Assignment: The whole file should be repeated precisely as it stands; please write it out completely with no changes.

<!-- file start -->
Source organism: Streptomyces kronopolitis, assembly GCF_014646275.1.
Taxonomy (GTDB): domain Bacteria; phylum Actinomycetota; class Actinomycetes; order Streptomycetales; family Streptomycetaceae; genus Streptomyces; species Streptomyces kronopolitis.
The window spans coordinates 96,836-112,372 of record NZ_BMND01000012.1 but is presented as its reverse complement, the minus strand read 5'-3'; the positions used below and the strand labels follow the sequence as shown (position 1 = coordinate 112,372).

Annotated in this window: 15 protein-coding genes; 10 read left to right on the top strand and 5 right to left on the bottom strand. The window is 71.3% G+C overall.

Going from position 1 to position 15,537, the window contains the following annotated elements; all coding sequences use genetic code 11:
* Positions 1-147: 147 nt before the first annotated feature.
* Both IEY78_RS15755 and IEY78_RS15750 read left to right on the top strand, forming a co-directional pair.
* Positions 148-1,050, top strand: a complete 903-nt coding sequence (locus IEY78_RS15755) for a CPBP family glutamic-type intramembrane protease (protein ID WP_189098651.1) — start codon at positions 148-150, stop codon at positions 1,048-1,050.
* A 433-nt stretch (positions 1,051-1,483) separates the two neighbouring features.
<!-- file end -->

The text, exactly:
Source organism: Streptomyces kronopolitis, assembly GCF_014646275.1.
Taxonomy (GTDB): domain Bacteria; phylum Actinomycetota; class Actinomycetes; order Streptomycetales; family Streptomycetaceae; genus Streptomyces; species Streptomyces kronopolitis.
The window spans coordinates 96,836-112,372 of record NZ_BMND01000012.1 but is presented as its reverse complement, the minus strand read 5'-3'; the positions used below and the strand labels follow the sequence as shown (position 1 = coordinate 112,372).

Annotated in this window: 15 protein-coding genes; 10 read left to right on the top strand and 5 right to left on the bottom strand. The window is 71.3% G+C overall.

Going from position 1 to position 15,537, the window contains the following annotated elements; all coding sequences use genetic code 11:
* Positions 1-147: 147 nt before the first annotated feature.
* Both IEY78_RS15755 and IEY78_RS15750 read left to right on the top strand, forming a co-directional pair.
* Positions 148-1,050, top strand: a complete 903-nt coding sequence (locus IEY78_RS15755) for a CPBP family glutamic-type intramembrane protease (protein ID WP_189098651.1) — start codon at positions 148-150, stop codon at positions 1,048-1,050.
* A 433-nt stretch (positions 1,051-1,483) separates the two neighbouring features.